The U.S. Department of the Treasury announced recently it would withhold incentive payments to Bank of America, J.P. Morgan Chase and Wells Fargo until they substantially improve their performance in the federal Home Affordable Modification Program (HAMP), CNN reports.
This is more welcome news to Miami Foreclosure Defense Lawyers and for Miami homeowners who have fallen victim to big banks and their mortgage servicers, who have filed incorrect paperwork in countless foreclosure cases. As more and more evidence is revealed in the local and national news media of their incompetence, it makes fighting foreclosure in Miami a better option.
The Treasury said the banks need to boost their performance in several areas, including correctly evaluating whether a homeowner meets the HAMP income requirements. HAMP was created by the federal government to help eligible homeowners with loan modification on their home mortgage debt. The program applies to borrowers who originated their mortgage before Jan. 1, 2009 on their primary residence and who are delinquent on their mortgage.
This the first time the Obama administration is doing more than talk about holding banks accountable, CNN reports. Servicers are eligible for up to $4,500 over three years if they put borrowers into sustainable modified mortgages. The government has paid $1.3 billion in incentive payments to 84 servicers. CNN reports that through April, 700,000 homeowners have received permanent modifications through the HAMP program.
It is good news that the government has been finally starting to hold banks accountable for their shady actions. It’s been well-documented in recent years how mortgage servicers and banks have filed robo-signed paperwork — and often banks file paperwork in foreclosure proceedings that is wholly incorrect.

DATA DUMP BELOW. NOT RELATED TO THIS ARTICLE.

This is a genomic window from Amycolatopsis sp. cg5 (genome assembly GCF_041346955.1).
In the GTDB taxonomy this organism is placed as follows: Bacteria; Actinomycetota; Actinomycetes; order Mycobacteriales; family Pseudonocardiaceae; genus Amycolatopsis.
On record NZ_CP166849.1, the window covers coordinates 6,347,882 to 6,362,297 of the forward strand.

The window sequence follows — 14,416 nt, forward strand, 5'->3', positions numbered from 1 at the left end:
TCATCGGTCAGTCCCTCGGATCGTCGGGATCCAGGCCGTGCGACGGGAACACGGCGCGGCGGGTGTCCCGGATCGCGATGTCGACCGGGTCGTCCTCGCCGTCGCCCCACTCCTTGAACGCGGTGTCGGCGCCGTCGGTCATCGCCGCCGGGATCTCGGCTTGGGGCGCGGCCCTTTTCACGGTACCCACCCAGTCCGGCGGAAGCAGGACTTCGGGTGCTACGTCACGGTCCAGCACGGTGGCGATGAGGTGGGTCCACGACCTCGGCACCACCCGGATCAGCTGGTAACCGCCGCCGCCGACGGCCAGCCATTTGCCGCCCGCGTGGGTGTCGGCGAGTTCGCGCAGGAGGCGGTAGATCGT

All of these errors have gotten the attention of judges nationwide, who have also begun to hold banks accountable for their errors, turning away their efforts to foreclosure against home owners without proper paperwork and proof.
The errors make it more advantageous than ever for homeowners to fight back in a foreclosure case. Lost promissory notes, bad original loan documents and other violations can make negotiating with a bank from a position of strength in Miami foreclosure cases that much better for homeowners.
Through government programs or through negotiating with a bank, many homeowners who want to stay in their homes try to modify their loans. Banks are often not willing to deal unless faced with a knowledgeable attorney.
For proof, the CNN story reports that while 700,000 homeowners have received help through the HAMP program, the Obama administration said it would help 4 million people. About $2 billion of the $46 billion in TARP funds dedicated to homeowner help have been spent, showing how resistant banks and lenders are to help homeowners modify their loans.
If you are fighting foreclosure in Miami or the surrounding areas, contact Jacobs Keeley for a confidential appointment to discuss your rights. Call (305) 358-7991.
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